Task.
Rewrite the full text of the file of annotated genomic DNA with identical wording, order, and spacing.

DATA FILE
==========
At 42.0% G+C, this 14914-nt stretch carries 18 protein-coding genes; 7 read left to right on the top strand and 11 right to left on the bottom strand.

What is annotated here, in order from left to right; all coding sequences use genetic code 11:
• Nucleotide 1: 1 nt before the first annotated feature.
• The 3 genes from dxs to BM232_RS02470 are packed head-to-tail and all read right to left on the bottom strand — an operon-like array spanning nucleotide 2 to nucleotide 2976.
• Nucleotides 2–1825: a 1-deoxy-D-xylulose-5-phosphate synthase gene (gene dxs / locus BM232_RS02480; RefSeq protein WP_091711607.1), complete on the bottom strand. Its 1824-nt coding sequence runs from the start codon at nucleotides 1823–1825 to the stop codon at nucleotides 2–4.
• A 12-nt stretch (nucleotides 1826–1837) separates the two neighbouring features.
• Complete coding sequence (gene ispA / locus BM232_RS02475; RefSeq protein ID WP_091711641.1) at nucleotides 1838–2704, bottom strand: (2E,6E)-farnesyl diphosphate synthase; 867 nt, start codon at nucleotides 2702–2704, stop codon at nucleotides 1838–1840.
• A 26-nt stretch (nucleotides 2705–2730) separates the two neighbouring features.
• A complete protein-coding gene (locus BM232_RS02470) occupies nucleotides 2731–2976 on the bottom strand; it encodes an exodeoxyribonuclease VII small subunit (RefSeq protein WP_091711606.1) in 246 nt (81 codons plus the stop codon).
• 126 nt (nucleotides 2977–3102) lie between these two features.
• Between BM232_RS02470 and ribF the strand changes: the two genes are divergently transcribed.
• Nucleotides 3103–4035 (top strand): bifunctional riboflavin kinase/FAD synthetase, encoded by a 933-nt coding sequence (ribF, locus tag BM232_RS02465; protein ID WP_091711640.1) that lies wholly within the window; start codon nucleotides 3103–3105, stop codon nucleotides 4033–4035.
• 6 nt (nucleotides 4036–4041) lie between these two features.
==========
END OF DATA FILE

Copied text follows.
At 42.0% G+C, this 14914-nt stretch carries 18 protein-coding genes; 7 read left to right on the top strand and 11 right to left on the bottom strand.

What is annotated here, in order from left to right; all coding sequences use genetic code 11:
• Nucleotide 1: 1 nt before the first annotated feature.
• The 3 genes from dxs to BM232_RS02470 are packed head-to-tail and all read right to left on the bottom strand — an operon-like array spanning nucleotide 2 to nucleotide 2976.
• Nucleotides 2–1825: a 1-deoxy-D-xylulose-5-phosphate synthase gene (gene dxs / locus BM232_RS02480; RefSeq protein WP_091711607.1), complete on the bottom strand. Its 1824-nt coding sequence runs from the start codon at nucleotides 1823–1825 to the stop codon at nucleotides 2–4.
• A 12-nt stretch (nucleotides 1826–1837) separates the two neighbouring features.
• Complete coding sequence (gene ispA / locus BM232_RS02475; RefSeq protein ID WP_091711641.1) at nucleotides 1838–2704, bottom strand: (2E,6E)-farnesyl diphosphate synthase; 867 nt, start codon at nucleotides 2702–2704, stop codon at nucleotides 1838–1840.
• A 26-nt stretch (nucleotides 2705–2730) separates the two neighbouring features.
• A complete protein-coding gene (locus BM232_RS02470) occupies nucleotides 2731–2976 on the bottom strand; it encodes an exodeoxyribonuclease VII small subunit (RefSeq protein WP_091711606.1) in 246 nt (81 codons plus the stop codon).
• 126 nt (nucleotides 2977–3102) lie between these two features.
• Between BM232_RS02470 and ribF the strand changes: the two genes are divergently transcribed.
• Nucleotides 3103–4035 (top strand): bifunctional riboflavin kinase/FAD synthetase, encoded by a 933-nt coding sequence (ribF, locus tag BM232_RS02465; protein ID WP_091711640.1) that lies wholly within the window; start codon nucleotides 3103–3105, stop codon nucleotides 4033–4035.
• 6 nt (nucleotides 4036–4041) lie between these two features.